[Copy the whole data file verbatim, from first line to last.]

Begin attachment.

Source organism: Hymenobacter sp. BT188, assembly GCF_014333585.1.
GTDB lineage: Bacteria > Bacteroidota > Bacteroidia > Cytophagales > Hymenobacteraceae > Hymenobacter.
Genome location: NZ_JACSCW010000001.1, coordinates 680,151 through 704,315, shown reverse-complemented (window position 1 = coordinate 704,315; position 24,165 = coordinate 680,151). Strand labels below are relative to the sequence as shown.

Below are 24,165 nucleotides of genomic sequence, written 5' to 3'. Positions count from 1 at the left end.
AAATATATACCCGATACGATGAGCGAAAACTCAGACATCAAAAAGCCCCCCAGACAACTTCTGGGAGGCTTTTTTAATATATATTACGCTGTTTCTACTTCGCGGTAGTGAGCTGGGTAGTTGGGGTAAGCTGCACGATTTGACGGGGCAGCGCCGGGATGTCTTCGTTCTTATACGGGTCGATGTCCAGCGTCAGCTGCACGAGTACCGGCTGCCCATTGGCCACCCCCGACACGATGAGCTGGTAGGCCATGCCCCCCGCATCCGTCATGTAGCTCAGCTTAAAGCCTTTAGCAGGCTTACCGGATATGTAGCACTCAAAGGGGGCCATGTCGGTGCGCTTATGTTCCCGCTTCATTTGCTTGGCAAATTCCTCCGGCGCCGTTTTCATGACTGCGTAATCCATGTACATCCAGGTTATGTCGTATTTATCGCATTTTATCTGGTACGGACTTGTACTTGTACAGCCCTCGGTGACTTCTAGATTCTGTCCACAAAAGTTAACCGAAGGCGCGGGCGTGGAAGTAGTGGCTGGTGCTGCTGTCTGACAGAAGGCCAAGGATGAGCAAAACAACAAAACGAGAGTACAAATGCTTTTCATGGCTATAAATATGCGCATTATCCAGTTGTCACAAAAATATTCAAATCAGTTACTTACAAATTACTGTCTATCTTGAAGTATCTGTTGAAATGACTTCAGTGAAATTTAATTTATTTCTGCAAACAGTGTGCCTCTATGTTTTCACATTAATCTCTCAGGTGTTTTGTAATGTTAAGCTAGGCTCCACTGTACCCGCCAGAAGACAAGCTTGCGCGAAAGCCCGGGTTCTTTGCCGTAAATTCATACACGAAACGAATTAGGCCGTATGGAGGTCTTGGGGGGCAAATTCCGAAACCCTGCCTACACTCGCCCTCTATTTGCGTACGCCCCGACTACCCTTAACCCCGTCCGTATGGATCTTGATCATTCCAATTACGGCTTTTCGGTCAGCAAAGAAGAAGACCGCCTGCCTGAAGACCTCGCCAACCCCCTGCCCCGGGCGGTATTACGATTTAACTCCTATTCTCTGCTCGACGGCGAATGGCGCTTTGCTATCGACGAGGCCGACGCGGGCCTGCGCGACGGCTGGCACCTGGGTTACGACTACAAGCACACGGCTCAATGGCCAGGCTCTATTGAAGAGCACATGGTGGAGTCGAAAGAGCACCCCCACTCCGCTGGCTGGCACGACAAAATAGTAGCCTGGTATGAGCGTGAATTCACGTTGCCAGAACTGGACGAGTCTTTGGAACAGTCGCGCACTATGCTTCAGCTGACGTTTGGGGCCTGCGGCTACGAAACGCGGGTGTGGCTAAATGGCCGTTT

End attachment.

Source organism: Hymenobacter sp. BT188, assembly GCF_014333585.1.
GTDB lineage: Bacteria > Bacteroidota > Bacteroidia > Cytophagales > Hymenobacteraceae > Hymenobacter.
Genome location: NZ_JACSCW010000001.1, coordinates 680,151 through 704,315, shown reverse-complemented (window position 1 = coordinate 704,315; position 24,165 = coordinate 680,151). Strand labels below are relative to the sequence as shown.

Below are 24,165 nucleotides of genomic sequence, written 5' to 3'. Positions count from 1 at the left end.
AAATATATACCCGATACGATGAGCGAAAACTCAGACATCAAAAAGCCCCCCAGACAACTTCTGGGAGGCTTTTTTAATATATATTACGCTGTTTCTACTTCGCGGTAGTGAGCTGGGTAGTTGGGGTAAGCTGCACGATTTGACGGGGCAGCGCCGGGATGTCTTCGTTCTTATACGGGTCGATGTCCAGCGTCAGCTGCACGAGTACCGGCTGCCCATTGGCCACCCCCGACACGATGAGCTGGTAGGCCATGCCCCCCGCATCCGTCATGTAGCTCAGCTTAAAGCCTTTAGCAGGCTTACCGGATATGTAGCACTCAAAGGGGGCCATGTCGGTGCGCTTATGTTCCCGCTTCATTTGCTTGGCAAATTCCTCCGGCGCCGTTTTCATGACTGCGTAATCCATGTACATCCAGGTTATGTCGTATTTATCGCATTTTATCTGGTACGGACTTGTACTTGTACAGCCCTCGGTGACTTCTAGATTCTGTCCACAAAAGTTAACCGAAGGCGCGGGCGTGGAAGTAGTGGCTGGTGCTGCTGTCTGACAGAAGGCCAAGGATGAGCAAAACAACAAAACGAGAGTACAAATGCTTTTCATGGCTATAAATATGCGCATTATCCAGTTGTCACAAAAATATTCAAATCAGTTACTTACAAATTACTGTCTATCTTGAAGTATCTGTTGAAATGACTTCAGTGAAATTTAATTTATTTCTGCAAACAGTGTGCCTCTATGTTTTCACATTAATCTCTCAGGTGTTTTGTAATGTTAAGCTAGGCTCCACTGTACCCGCCAGAAGACAAGCTTGCGCGAAAGCCCGGGTTCTTTGCCGTAAATTCATACACGAAACGAATTAGGCCGTATGGAGGTCTTGGGGGGCAAATTCCGAAACCCTGCCTACACTCGCCCTCTATTTGCGTACGCCCCGACTACCCTTAACCCCGTCCGTATGGATCTTGATCATTCCAATTACGGCTTTTCGGTCAGCAAAGAAGAAGACCGCCTGCCTGAAGACCTCGCCAACCCCCTGCCCCGGGCGGTATTACGATTTAACTCCTATTCTCTGCTCGACGGCGAATGGCGCTTTGCTATCGACGAGGCCGACGCGGGCCTGCGCGACGGCTGGCACCTGGGTTACGACTACAAGCACACGGCTCAATGGCCAGGCTCTATTGAAGAGCACATGGTGGAGTCGAAAGAGCACCCCCACTCCGCTGGCTGGCACGACAAAATAGTAGCCTGGTATGAGCGTGAATTCACGTTGCCAGAACTGGACGAGTCTTTGGAACAGTCGCGCACTATGCTTCAGCTGACGTTTGGGGCCTGCGGCTACGAAACGCGGGTGTGGCTAAATGGCCGTTT